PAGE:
As a program of the larger Border Lab initiative, the Border Lab Fellowship program will contribute to the university-wide effort to make the University of Arizona (UArizona) a global leader in the field of border studies through the creation of new knowledge and transnational collaborations. In alignment with UArizona’s Hispanic Serving Institute designation, it will support cohorts of diverse and underrepresented graduate students in the completion of border-focused projects. In addition to project development funding, the program offers a variety of mentorship opportunities, workshops, professional development sessions and lectures on interdisciplinary approaches to the border. These interdisciplinary engagement and mentorship programs will introduce fellows to new and varied approaches to border studies through the lenses of history, art, social science, and cultural studies. Beyond broadening and refining fellows’ academic breadth, research approaches, methodologies, analytical and interdisciplinary skills; the Border Lab Fellowship program fosters mutually beneficial relationships between fellows and the larger community in which the university is situated. Program fellows will not only engage with UArizona faculty, but will also become part of a growing community of UArizona border-engaged researchers, research institutes, and CCI partners which include NGOs, government offices, and community stakeholders.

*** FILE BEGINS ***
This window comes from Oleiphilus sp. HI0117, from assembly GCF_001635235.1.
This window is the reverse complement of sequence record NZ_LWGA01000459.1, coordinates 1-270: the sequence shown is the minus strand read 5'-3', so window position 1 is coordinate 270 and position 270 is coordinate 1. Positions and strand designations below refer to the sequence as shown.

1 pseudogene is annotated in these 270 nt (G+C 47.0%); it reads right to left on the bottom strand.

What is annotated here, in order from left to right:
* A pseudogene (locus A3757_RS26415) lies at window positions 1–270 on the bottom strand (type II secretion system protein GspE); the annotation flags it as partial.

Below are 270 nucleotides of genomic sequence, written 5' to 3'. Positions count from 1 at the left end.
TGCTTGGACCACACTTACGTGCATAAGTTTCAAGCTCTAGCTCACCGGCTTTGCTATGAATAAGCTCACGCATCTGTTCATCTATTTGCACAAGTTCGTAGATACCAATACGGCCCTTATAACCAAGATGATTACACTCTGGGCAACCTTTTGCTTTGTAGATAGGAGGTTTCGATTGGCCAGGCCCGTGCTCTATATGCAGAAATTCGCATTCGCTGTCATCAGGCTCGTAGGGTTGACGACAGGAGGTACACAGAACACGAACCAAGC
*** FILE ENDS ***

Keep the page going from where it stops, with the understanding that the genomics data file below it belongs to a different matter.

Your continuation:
The Border Lab Graduate Fellowship program is now accepting project proposals from UArizona graduate students. These projects should ultimately help create new frameworks for understanding border dynamics in Arizona-Sonora communities. These research and/or creative projects should also bring about positive impact to our regional communities while contributing to the Border Lab’s mission of advancing UArizona’s border related education and research.